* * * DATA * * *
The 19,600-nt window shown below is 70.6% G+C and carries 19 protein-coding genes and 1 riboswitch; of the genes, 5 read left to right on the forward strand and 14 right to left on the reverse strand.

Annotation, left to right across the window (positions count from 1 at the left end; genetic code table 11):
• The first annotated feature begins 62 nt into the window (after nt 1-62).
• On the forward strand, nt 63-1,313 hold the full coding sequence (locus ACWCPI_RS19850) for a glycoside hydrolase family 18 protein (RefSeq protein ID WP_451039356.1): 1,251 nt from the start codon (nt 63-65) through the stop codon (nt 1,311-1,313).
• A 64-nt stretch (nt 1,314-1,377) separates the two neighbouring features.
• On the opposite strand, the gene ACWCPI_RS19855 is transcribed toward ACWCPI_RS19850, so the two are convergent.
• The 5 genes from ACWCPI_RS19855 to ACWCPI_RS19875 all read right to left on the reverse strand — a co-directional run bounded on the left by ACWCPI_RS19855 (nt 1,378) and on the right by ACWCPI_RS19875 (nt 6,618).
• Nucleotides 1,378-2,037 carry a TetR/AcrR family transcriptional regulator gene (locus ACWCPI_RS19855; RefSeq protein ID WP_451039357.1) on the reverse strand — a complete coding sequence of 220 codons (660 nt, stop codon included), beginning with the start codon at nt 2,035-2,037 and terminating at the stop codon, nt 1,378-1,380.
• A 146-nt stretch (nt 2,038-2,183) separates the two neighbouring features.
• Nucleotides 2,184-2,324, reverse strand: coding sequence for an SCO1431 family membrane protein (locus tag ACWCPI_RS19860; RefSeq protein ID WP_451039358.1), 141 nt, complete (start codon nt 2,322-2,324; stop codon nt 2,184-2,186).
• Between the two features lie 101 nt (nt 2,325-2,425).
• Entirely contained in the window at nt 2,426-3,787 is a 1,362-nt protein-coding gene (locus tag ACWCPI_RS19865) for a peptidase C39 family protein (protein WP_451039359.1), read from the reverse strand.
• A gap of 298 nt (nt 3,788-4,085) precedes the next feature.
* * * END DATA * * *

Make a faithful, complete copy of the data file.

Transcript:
The 19,600-nt window shown below is 70.6% G+C and carries 19 protein-coding genes and 1 riboswitch; of the genes, 5 read left to right on the forward strand and 14 right to left on the reverse strand.

Annotation, left to right across the window (positions count from 1 at the left end; genetic code table 11):
• The first annotated feature begins 62 nt into the window (after nt 1-62).
• On the forward strand, nt 63-1,313 hold the full coding sequence (locus ACWCPI_RS19850) for a glycoside hydrolase family 18 protein (RefSeq protein ID WP_451039356.1): 1,251 nt from the start codon (nt 63-65) through the stop codon (nt 1,311-1,313).
• A 64-nt stretch (nt 1,314-1,377) separates the two neighbouring features.
• On the opposite strand, the gene ACWCPI_RS19855 is transcribed toward ACWCPI_RS19850, so the two are convergent.
• The 5 genes from ACWCPI_RS19855 to ACWCPI_RS19875 all read right to left on the reverse strand — a co-directional run bounded on the left by ACWCPI_RS19855 (nt 1,378) and on the right by ACWCPI_RS19875 (nt 6,618).
• Nucleotides 1,378-2,037 carry a TetR/AcrR family transcriptional regulator gene (locus ACWCPI_RS19855; RefSeq protein ID WP_451039357.1) on the reverse strand — a complete coding sequence of 220 codons (660 nt, stop codon included), beginning with the start codon at nt 2,035-2,037 and terminating at the stop codon, nt 1,378-1,380.
• A 146-nt stretch (nt 2,038-2,183) separates the two neighbouring features.
• Nucleotides 2,184-2,324, reverse strand: coding sequence for an SCO1431 family membrane protein (locus tag ACWCPI_RS19860; RefSeq protein ID WP_451039358.1), 141 nt, complete (start codon nt 2,322-2,324; stop codon nt 2,184-2,186).
• Between the two features lie 101 nt (nt 2,325-2,425).
• Entirely contained in the window at nt 2,426-3,787 is a 1,362-nt protein-coding gene (locus tag ACWCPI_RS19865) for a peptidase C39 family protein (protein WP_451039359.1), read from the reverse strand.
• A gap of 298 nt (nt 3,788-4,085) precedes the next feature.